Extracted Text Content in Record: First 5000 Characters:r Despite the pandemic's ongoing devastating impacts, it also offers the opportunity and lessons for building a better, fairer, and sustainable world. r Transformational change will require new ways of working, challenging powerful individuals and industries who worsened the crisis, will act to exploit it for personal gain, and will work to ensure that the future aligns with their interests. r A flourishing world needs strong and equitable structures and systems, including strengthened democratic, research, and educational institutions, supported by ideas and discourses that are free of opaque and conflicted influence and that challenge the status quo and inequitable distribution of power. A crisis forces us back to the questions themselves and requires from us either new or old answers, but in any case direct judgment. A crisis becomes a disaster only when we respond to it with preformed judgments, that is, with prejudices. Such an attitude not only sharpens the crisis but makes us forfeit the experience of reality and the opportunity for reflection it provides. Hannah Arendt, Between Past and Future 1 T he Covid-19 pandemic has claimed more than one million lives. Continued morbidity and mortality, combined with the social and economic consequences, threaten many more. Far from being a "great leveler," the most deprived have incurred the greatest burden of harm, and the pandemic has exposed existing, but too often overlooked, weaknesses and injustices in our societies. Yet it has also created hope. Global media coverage of the pandemic has been accompanied by a surge of commentary on the opportunities that the events of 2020 offer humanity, contemplating new kinds of societies and ways of governing in the postpandemic era (see the Appendix for additional reading). Organizations representing more than 40 million health professionals worldwide have called upon the G20 leaders to recognize recovery plans as opportunities to "come back stronger, healthier and more resilient." 2 Furthermore, current and former central bankers believe that the "crisis offers us a once-in-a-lifetime opportunity to rebuild our economy in order to withstand the next shock coming our way: climate breakdown." They have called for a green recovery agenda centered on the aim to "build back better," 3 and the head of an advocacy group, The Climate Mobilization, said, "We can't think we're going to go 'back to normal,' because things weren't normal." 4 We cannot, and should not, return to our "normal" state of affairs, which bred unacceptable injustices and ecological destruction. Considerable power resides in this wave of hope, and it must be harnessed to capture this moment in the interests of people and the planet. This sense of opportunity has historical resonance. Crises such as earthquakes, hurricanes, economic recessions, epidemics, and wars have previously been catalysts for change and have led to advances in public health, medicine, and political thinking, as well as shifts in geopolitical power. 5-7 Solnit described how "disasters provide an extraordinary window into social desire and possibility, and what manifests there matters elsewhere, in ordinary times and in other extraordinary times." 7(p6) She also noted that "armed with compassion," people mobilize in crises to help strangers, to rebuild communities and that the "positive emotions that arise in those unpromising circumstances demonstrate that social ties and meaningful work are deeply desired, readily improvised, and intensely rewarding." 7(p7) It is not predetermined that change will be beneficial or detrimental for all. Nor is radical change inevitable. This crisis, like others before it, has been influenced by many factors. Who is harmed, who survives, and who benefits are all shaped by existing structures of governance and power and the distribution of resources during and in the aftermath of the crisis. Government policies shape the pandemic's course and consequences. Societies may simply revert to the status quo, stimulating economic recovery by returning to an old world order of polluting industries and consumption-based growth. 8 Early in the pandemic, it was suggested that the speed of government responses left little time for political lobbying and that there did not appear to be evidence of powerful vested interests that could gain from a worsening of the crisis. 9 Subsequently, however, serious abuses have come to light. 10 As advocates for human and environmental health and justice, we must reject a return to the old ways of working. To galvanize action in ways favorable to people and the planet, we must not only propose new ways but also understand the substantial forces that will oppose change, or seek to "own" it for their personal ends, as well as the circumstances under which favorable changes can prevail. Here we expand on these considerations and explore what systems, ideas, and institutions are needed to build a healthier and fairer future. There
Keywords Extracted from PMC Text: people's inalienable right reasserts seed p519 petro‐pedagogy lawyers Upshur Talisman COVID‐19 alcohol COIs UK p458 lockdown p1648 P‐210 Fracosaurus p53 backstop self‐interest cancer wildlife decades‐long Fontdevila p7 long‐term People's Campaign " 7 " 107 beer p312 Iraq's oil short‐term Tobacco Alcohol" free‐market ... p324 directors " corporations skeleton meat lung cancer p21 p10 US " extortionate people school‐to‐prison pipe‐line human ultra‐processed p8 line postpandemic human rights p15 trillion‐dollar p131 Cynicism tobacco p518 Saltman oil conflict‐of‐interest public‐sector let Oil" people's counterdiscourse Harshly heart Producers bodies children p1209 p22 p76 high‐income foci central banks funds gas‐led her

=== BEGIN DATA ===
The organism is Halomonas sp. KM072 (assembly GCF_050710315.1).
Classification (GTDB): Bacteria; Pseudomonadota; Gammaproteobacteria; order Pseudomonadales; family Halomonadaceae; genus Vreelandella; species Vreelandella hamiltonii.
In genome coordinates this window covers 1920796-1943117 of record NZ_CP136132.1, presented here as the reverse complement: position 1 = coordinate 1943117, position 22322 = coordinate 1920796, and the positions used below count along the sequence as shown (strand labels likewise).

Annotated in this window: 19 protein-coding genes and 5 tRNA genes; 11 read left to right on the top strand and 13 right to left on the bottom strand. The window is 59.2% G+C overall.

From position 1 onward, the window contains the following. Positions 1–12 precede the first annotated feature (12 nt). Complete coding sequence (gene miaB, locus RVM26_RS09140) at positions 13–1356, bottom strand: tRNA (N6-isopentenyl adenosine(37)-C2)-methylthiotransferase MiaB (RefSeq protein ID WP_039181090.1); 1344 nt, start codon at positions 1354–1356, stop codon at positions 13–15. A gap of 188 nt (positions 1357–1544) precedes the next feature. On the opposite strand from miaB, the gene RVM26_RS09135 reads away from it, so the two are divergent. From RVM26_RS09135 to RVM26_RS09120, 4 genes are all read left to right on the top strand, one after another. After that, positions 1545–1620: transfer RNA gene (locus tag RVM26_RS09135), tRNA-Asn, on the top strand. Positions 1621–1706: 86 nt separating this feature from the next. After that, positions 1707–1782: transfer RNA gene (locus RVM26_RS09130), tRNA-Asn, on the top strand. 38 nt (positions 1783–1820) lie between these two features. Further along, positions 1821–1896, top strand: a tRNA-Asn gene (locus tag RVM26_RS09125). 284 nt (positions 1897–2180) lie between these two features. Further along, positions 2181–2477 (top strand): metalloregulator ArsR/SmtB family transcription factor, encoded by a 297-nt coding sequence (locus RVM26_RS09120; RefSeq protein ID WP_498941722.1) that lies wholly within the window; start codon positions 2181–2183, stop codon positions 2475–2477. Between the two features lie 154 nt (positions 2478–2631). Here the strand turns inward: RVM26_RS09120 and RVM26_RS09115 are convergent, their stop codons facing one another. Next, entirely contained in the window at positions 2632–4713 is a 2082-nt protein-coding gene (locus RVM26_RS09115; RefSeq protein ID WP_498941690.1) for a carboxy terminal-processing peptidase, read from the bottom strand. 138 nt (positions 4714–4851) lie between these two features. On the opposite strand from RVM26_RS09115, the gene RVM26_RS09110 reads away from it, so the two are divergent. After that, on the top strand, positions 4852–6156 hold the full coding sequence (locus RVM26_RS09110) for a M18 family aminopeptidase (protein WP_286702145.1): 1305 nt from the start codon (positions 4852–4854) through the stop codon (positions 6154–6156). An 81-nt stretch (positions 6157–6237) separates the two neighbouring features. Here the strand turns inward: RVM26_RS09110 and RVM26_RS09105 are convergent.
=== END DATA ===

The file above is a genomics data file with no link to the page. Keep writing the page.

Extracted PMC Text Content in Record: First 5000 Characters:There are always those who seek to benefit from a crisis. This time, some individuals and organizations mobilized swiftly to seize advantage and dissipate the threat posed to their interests, regardless of the detriment to society and the environment. For example, a US senator is reported to have used his privileged knowledge to unload stocks and warn political funders about the anticipated severity of the pandemic while at the same time publicly endorsing the Trump administration's downplaying of the likely impacts. 11 In addition, major corporations like airlines acted swiftly to influence government responses, lobbying for bailouts and threatening job cuts despite years of buying back their own shares instead of investing in long‐term resilience. 11 Conservative US think tanks exploited fear of the virus to counter or repeal bans on plastic bags by claiming that reusable bags posed a greater risk of viral spread. 12 , 13 Even the US Environmental Protection Agency, following lobbying by the energy industry, announced that it would forgive violations of pollution regulations if they could be proved to be due to the pandemic. 14 Finally, many free‐market think tanks and foundations with links to harmful industries issued statements on how governments should respond to the pandemic and economic recovery in line with their deregulatory agendas. One US think tank, The Heritage Foundation, sent a "gentle reminder" to the Irish government to be aware that its spending could get out of control and that it needed to "go away as quickly as possible." 15 Australia appears to be set on a course for a "gas‐led recovery" informed by the recommendations of a controversial recovery commission with links to mining and fossil fuel industries. 16 , 17 , 18 Powerful actors who establish, maintain, and benefit from the status quo typically act to influence "change moments" like those created by the pandemic. Both the problem definition and the proposed solutions—whose vision of the future should guide our actions—will be highly contested. 19 Klein documented the dark politics behind disasters, in which a first disaster (e.g., COVID‐19) is often followed by a second disaster when those with power and resources act to capitalize on the first. 20 Solnit similarly described how "at large in disaster are two populations: a great majority that tends toward altruism and mutual aid and a minority whose callousness and self‐interest often become a second disaster. The majority often act against their own presumptive beliefs in selfishness and competition, but the minority sticks to its ideology." 7 (p131) History teaches us that harmful industries act to benefit from crises, with many examples of how those in high‐income countries export, create, or capitalize on crises in other countries or regions, often in the context of their weaker regulatory systems. The tobacco industry, for example, has benefited significantly from exploitation of crises, often with support from governments, with the two world wars playing a crucial role in the growth of smoking. 21 , 22 Tobacco interests were even served by the Marshall Plan to "rebuild" Europe. 22 "Big Alcohol" benefited from the daily provisions of beer to the Rwandan army in the early 1990s and from the widespread consumption of beer by the perpetrators during the Rwandan genocide. 23 The oil industry has benefited from crisis and instability, 24 with one analysis demonstrating that every crisis in the Middle East over the 50 years before 2004 was followed by periods in which the major oil companies outperformed the Fortune 500 average. 25 "Big Oil" lobbied both the US and UK governments on the importance of Iraq's oil fields to its interests. Then, following the invasion, the largest contracts in the history of the oil industry were signed. 26 , 27 Hinnebusch's historical analysis argues that the Iraq invasion served the interests of the US oil‐arms‐construction complex. 26 As advocates for a healthier future make their case, they can expect powerful opposition. Producers of harmful products are adept at navigating threats to their profits, such as stricter regulation of their activities, and have developed a playbook of tactics to spread doubt and delay change. 28 , 29 , 30 , 31 , 32 , 33 , 34 , 35 , 36 , 37 The precise strategies may differ. ExxonMobil adopted a dual strategy. Its own climate change research was distributed among "private" fora seeking to "provide Exxon with the credentials required to speak with authority in this area" while simultaneously publishing public‐facing advertorials in the mainstream media intended to "emphasize the uncertainty in scientific conclusions regarding the potential enhanced Greenhouse effect." 38 (p15) These tactics come together in the phenomenon of denialism, which in the case of the alcohol industry, like the tobacco industry before it, includes cancer denialism. 39 , 40 , 41 In other cases, silence may b